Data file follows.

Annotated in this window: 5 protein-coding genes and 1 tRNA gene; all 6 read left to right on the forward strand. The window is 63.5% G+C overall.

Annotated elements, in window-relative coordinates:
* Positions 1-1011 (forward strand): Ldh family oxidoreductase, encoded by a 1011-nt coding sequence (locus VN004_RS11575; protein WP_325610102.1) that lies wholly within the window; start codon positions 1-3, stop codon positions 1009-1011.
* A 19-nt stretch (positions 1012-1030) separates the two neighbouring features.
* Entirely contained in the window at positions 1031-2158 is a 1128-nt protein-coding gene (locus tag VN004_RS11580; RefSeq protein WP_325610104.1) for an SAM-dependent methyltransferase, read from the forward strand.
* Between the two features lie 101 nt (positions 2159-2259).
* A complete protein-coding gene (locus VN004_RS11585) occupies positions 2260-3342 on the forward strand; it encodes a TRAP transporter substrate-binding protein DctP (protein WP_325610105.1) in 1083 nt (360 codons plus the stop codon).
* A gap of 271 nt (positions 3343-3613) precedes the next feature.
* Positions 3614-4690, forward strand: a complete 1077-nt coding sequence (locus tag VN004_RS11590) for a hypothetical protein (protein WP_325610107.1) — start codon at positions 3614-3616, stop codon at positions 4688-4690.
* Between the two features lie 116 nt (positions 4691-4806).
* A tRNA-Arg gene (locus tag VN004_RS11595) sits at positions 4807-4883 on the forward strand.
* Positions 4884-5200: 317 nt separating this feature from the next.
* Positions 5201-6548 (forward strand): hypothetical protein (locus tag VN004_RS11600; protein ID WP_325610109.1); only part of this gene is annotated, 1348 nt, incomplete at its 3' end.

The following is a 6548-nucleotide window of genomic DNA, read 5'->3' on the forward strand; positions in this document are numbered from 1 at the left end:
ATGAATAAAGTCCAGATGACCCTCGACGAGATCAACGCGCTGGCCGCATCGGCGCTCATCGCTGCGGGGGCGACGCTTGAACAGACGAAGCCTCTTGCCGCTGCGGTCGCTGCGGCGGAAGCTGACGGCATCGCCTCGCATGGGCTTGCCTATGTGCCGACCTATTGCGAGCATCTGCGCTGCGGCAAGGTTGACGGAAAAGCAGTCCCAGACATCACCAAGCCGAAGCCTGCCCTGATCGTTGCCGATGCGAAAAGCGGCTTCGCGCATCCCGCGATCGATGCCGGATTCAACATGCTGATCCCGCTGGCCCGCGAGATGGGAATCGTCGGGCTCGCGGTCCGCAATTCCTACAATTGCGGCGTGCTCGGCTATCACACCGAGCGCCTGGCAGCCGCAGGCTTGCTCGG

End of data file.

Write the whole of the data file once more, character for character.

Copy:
Annotated in this window: 5 protein-coding genes and 1 tRNA gene; all 6 read left to right on the forward strand. The window is 63.5% G+C overall.

Annotated elements, in window-relative coordinates:
* Positions 1-1011 (forward strand): Ldh family oxidoreductase, encoded by a 1011-nt coding sequence (locus VN004_RS11575; protein WP_325610102.1) that lies wholly within the window; start codon positions 1-3, stop codon positions 1009-1011.
* A 19-nt stretch (positions 1012-1030) separates the two neighbouring features.
* Entirely contained in the window at positions 1031-2158 is a 1128-nt protein-coding gene (locus tag VN004_RS11580; RefSeq protein WP_325610104.1) for an SAM-dependent methyltransferase, read from the forward strand.
* Between the two features lie 101 nt (positions 2159-2259).
* A complete protein-coding gene (locus VN004_RS11585) occupies positions 2260-3342 on the forward strand; it encodes a TRAP transporter substrate-binding protein DctP (protein WP_325610105.1) in 1083 nt (360 codons plus the stop codon).
* A gap of 271 nt (positions 3343-3613) precedes the next feature.
* Positions 3614-4690, forward strand: a complete 1077-nt coding sequence (locus tag VN004_RS11590) for a hypothetical protein (protein WP_325610107.1) — start codon at positions 3614-3616, stop codon at positions 4688-4690.
* Between the two features lie 116 nt (positions 4691-4806).
* A tRNA-Arg gene (locus tag VN004_RS11595) sits at positions 4807-4883 on the forward strand.
* Positions 4884-5200: 317 nt separating this feature from the next.
* Positions 5201-6548 (forward strand): hypothetical protein (locus tag VN004_RS11600; protein ID WP_325610109.1); only part of this gene is annotated, 1348 nt, incomplete at its 3' end.

The following is a 6548-nucleotide window of genomic DNA, read 5'->3' on the forward strand; positions in this document are numbered from 1 at the left end:
ATGAATAAAGTCCAGATGACCCTCGACGAGATCAACGCGCTGGCCGCATCGGCGCTCATCGCTGCGGGGGCGACGCTTGAACAGACGAAGCCTCTTGCCGCTGCGGTCGCTGCGGCGGAAGCTGACGGCATCGCCTCGCATGGGCTTGCCTATGTGCCGACCTATTGCGAGCATCTGCGCTGCGGCAAGGTTGACGGAAAAGCAGTCCCAGACATCACCAAGCCGAAGCCTGCCCTGATCGTTGCCGATGCGAAAAGCGGCTTCGCGCATCCCGCGATCGATGCCGGATTCAACATGCTGATCCCGCTGGCCCGCGAGATGGGAATCGTCGGGCTCGCGGTCCGCAATTCCTACAATTGCGGCGTGCTCGGCTATCACACCGAGCGCCTGGCAGCCGCAGGCTTGCTCGG